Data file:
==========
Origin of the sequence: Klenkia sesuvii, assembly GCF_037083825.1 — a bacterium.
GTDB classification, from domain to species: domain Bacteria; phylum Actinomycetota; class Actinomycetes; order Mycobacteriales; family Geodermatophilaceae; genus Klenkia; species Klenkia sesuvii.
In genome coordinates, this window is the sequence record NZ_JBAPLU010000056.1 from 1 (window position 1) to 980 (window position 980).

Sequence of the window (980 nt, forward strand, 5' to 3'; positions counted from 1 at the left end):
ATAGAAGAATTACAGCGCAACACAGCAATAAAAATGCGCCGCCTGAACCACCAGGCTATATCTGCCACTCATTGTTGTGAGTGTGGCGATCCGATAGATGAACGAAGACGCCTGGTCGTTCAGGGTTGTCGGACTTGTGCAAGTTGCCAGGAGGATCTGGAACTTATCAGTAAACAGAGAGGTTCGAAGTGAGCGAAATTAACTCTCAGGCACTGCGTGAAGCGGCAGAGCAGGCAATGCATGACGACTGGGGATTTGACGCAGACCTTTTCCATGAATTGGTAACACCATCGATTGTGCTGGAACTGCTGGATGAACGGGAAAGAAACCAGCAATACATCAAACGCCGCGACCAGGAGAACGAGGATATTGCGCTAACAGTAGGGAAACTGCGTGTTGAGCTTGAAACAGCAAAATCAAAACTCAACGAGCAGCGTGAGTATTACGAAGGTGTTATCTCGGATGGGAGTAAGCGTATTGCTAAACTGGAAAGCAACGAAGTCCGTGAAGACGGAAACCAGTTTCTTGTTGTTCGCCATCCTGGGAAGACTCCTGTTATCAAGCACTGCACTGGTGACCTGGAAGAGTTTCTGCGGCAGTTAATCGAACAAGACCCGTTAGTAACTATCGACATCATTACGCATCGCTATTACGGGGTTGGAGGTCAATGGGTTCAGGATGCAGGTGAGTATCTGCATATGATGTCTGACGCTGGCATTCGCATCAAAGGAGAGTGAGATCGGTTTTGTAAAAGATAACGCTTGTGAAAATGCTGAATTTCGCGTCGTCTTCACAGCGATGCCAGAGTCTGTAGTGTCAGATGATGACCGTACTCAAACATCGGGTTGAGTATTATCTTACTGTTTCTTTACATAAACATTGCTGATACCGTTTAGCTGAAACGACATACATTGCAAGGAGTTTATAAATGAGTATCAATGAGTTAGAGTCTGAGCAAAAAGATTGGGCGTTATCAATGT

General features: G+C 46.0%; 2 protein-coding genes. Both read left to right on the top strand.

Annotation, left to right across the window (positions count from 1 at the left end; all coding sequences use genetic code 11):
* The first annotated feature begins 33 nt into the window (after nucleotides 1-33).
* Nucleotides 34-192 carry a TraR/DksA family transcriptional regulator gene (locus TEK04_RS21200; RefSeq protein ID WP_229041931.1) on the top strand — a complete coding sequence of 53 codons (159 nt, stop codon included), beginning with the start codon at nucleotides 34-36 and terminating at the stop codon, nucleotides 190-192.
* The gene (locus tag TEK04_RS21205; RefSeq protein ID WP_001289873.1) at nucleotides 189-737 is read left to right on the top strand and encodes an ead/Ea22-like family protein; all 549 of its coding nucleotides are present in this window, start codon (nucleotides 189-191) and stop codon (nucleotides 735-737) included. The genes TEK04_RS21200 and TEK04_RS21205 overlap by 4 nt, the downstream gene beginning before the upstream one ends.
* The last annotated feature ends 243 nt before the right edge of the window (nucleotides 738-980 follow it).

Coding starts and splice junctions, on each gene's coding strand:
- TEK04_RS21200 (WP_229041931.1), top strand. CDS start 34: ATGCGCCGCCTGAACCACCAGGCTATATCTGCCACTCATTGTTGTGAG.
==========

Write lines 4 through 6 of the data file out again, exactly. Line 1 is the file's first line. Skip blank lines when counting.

Sequence of the window (980 nt, forward strand, 5' to 3'; positions counted from 1 at the left end):
ATAGAAGAATTACAGCGCAACACAGCAATAAAAATGCGCCGCCTGAACCACCAGGCTATATCTGCCACTCATTGTTGTGAGTGTGGCGATCCGATAGATGAACGAAGACGCCTGGTCGTTCAGGGTTGTCGGACTTGTGCAAGTTGCCAGGAGGATCTGGAACTTATCAGTAAACAGAGAGGTTCGAAGTGAGCGAAATTAACTCTCAGGCACTGCGTGAAGCGGCAGAGCAGGCAATGCATGACGACTGGGGATTTGACGCAGACCTTTTCCATGAATTGGTAACACCATCGATTGTGCTGGAACTGCTGGATGAACGGGAAAGAAACCAGCAATACATCAAACGCCGCGACCAGGAGAACGAGGATATTGCGCTAACAGTAGGGAAACTGCGTGTTGAGCTTGAAACAGCAAAATCAAAACTCAACGAGCAGCGTGAGTATTACGAAGGTGTTATCTCGGATGGGAGTAAGCGTATTGCTAAACTGGAAAGCAACGAAGTCCGTGAAGACGGAAACCAGTTTCTTGTTGTTCGCCATCCTGGGAAGACTCCTGTTATCAAGCACTGCACTGGTGACCTGGAAGAGTTTCTGCGGCAGTTAATCGAACAAGACCCGTTAGTAACTATCGACATCATTACGCATCGCTATTACGGGGTTGGAGGTCAATGGGTTCAGGATGCAGGTGAGTATCTGCATATGATGTCTGACGCTGGCATTCGCATCAAAGGAGAGTGAGATCGGTTTTGTAAAAGATAACGCTTGTGAAAATGCTGAATTTCGCGTCGTCTTCACAGCGATGCCAGAGTCTGTAGTGTCAGATGATGACCGTACTCAAACATCGGGTTGAGTATTATCTTACTGTTTCTTTACATAAACATTGCTGATACCGTTTAGCTGAAACGACATACATTGCAAGGAGTTTATAAATGAGTATCAATGAGTTAGAGTCTGAGCAAAAAGATTGGGCGTTATCAATGT

General features: G+C 46.0%; 2 protein-coding genes. Both read left to right on the top strand.